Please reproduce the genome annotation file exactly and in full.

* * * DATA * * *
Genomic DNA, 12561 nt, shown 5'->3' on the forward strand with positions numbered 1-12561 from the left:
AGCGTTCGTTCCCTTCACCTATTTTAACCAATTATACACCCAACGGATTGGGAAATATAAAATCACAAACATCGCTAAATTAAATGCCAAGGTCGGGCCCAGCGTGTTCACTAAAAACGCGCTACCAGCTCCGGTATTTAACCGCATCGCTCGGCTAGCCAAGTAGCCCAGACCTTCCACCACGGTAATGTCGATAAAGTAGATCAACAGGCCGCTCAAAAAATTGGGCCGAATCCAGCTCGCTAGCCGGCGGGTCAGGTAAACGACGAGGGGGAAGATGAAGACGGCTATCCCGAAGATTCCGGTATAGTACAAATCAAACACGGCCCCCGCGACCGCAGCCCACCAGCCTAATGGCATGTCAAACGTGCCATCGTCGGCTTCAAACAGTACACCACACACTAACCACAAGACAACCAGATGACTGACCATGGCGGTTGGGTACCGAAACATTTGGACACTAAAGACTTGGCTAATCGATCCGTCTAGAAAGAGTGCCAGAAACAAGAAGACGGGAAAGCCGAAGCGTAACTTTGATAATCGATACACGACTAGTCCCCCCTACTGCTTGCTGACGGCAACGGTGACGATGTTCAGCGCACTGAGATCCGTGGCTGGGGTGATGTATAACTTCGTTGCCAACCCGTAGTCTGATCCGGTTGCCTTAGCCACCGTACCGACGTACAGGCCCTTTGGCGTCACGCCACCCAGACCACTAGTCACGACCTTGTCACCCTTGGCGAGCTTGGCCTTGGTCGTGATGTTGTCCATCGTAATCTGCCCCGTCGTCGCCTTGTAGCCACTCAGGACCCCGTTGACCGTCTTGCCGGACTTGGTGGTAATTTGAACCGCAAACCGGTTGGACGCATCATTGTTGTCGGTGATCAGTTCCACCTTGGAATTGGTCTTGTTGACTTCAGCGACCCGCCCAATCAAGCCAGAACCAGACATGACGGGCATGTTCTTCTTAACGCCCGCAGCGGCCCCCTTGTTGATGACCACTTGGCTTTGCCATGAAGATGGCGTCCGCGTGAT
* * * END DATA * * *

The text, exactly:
Genomic DNA, 12561 nt, shown 5'->3' on the forward strand with positions numbered 1-12561 from the left:
AGCGTTCGTTCCCTTCACCTATTTTAACCAATTATACACCCAACGGATTGGGAAATATAAAATCACAAACATCGCTAAATTAAATGCCAAGGTCGGGCCCAGCGTGTTCACTAAAAACGCGCTACCAGCTCCGGTATTTAACCGCATCGCTCGGCTAGCCAAGTAGCCCAGACCTTCCACCACGGTAATGTCGATAAAGTAGATCAACAGGCCGCTCAAAAAATTGGGCCGAATCCAGCTCGCTAGCCGGCGGGTCAGGTAAACGACGAGGGGGAAGATGAAGACGGCTATCCCGAAGATTCCGGTATAGTACAAATCAAACACGGCCCCCGCGACCGCAGCCCACCAGCCTAATGGCATGTCAAACGTGCCATCGTCGGCTTCAAACAGTACACCACACACTAACCACAAGACAACCAGATGACTGACCATGGCGGTTGGGTACCGAAACATTTGGACACTAAAGACTTGGCTAATCGATCCGTCTAGAAAGAGTGCCAGAAACAAGAAGACGGGAAAGCCGAAGCGTAACTTTGATAATCGATACACGACTAGTCCCCCCTACTGCTTGCTGACGGCAACGGTGACGATGTTCAGCGCACTGAGATCCGTGGCTGGGGTGATGTATAACTTCGTTGCCAACCCGTAGTCTGATCCGGTTGCCTTAGCCACCGTACCGACGTACAGGCCCTTTGGCGTCACGCCACCCAGACCACTAGTCACGACCTTGTCACCCTTGGCGAGCTTGGCCTTGGTCGTGATGTTGTCCATCGTAATCTGCCCCGTCGTCGCCTTGTAGCCACTCAGGACCCCGTTGACCGTCTTGCCGGACTTGGTGGTAATTTGAACCGCAAACCGGTTGGACGCATCATTGTTGTCGGTGATCAGTTCCACCTTGGAATTGGTCTTGTTGACTTCAGCGACCCGCCCAATCAAGCCAGAACCAGACATGACGGGCATGTTCTTCTTAACGCCCGCAGCGGCCCCCTTGTTGATGACCACTTGGCTTTGCCATGAAGATGGCGTCCGCGTGAT